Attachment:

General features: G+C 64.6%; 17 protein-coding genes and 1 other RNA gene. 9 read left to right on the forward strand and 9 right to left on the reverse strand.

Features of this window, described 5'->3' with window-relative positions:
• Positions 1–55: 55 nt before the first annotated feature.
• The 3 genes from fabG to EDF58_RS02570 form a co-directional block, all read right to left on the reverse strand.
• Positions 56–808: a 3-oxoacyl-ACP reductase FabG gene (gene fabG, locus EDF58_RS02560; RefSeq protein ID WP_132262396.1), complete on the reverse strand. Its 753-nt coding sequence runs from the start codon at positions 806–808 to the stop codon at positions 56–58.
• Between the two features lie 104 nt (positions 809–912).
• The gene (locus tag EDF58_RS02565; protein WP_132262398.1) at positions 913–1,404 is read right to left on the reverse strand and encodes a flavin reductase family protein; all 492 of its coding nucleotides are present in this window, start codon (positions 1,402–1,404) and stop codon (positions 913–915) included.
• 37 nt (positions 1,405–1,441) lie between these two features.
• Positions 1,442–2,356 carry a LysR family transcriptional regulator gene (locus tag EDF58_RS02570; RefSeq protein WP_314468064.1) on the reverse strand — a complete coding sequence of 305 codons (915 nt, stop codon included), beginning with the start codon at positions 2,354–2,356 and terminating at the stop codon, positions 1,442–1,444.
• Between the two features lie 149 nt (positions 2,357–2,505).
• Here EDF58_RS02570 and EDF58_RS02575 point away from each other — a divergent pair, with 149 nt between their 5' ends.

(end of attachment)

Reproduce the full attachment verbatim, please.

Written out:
General features: G+C 64.6%; 17 protein-coding genes and 1 other RNA gene. 9 read left to right on the forward strand and 9 right to left on the reverse strand.

Features of this window, described 5'->3' with window-relative positions:
• Positions 1–55: 55 nt before the first annotated feature.
• The 3 genes from fabG to EDF58_RS02570 form a co-directional block, all read right to left on the reverse strand.
• Positions 56–808: a 3-oxoacyl-ACP reductase FabG gene (gene fabG, locus EDF58_RS02560; RefSeq protein ID WP_132262396.1), complete on the reverse strand. Its 753-nt coding sequence runs from the start codon at positions 806–808 to the stop codon at positions 56–58.
• Between the two features lie 104 nt (positions 809–912).
• The gene (locus tag EDF58_RS02565; protein WP_132262398.1) at positions 913–1,404 is read right to left on the reverse strand and encodes a flavin reductase family protein; all 492 of its coding nucleotides are present in this window, start codon (positions 1,402–1,404) and stop codon (positions 913–915) included.
• 37 nt (positions 1,405–1,441) lie between these two features.
• Positions 1,442–2,356 carry a LysR family transcriptional regulator gene (locus tag EDF58_RS02570; RefSeq protein WP_314468064.1) on the reverse strand — a complete coding sequence of 305 codons (915 nt, stop codon included), beginning with the start codon at positions 2,354–2,356 and terminating at the stop codon, positions 1,442–1,444.
• Between the two features lie 149 nt (positions 2,357–2,505).
• Here EDF58_RS02570 and EDF58_RS02575 point away from each other — a divergent pair, with 149 nt between their 5' ends.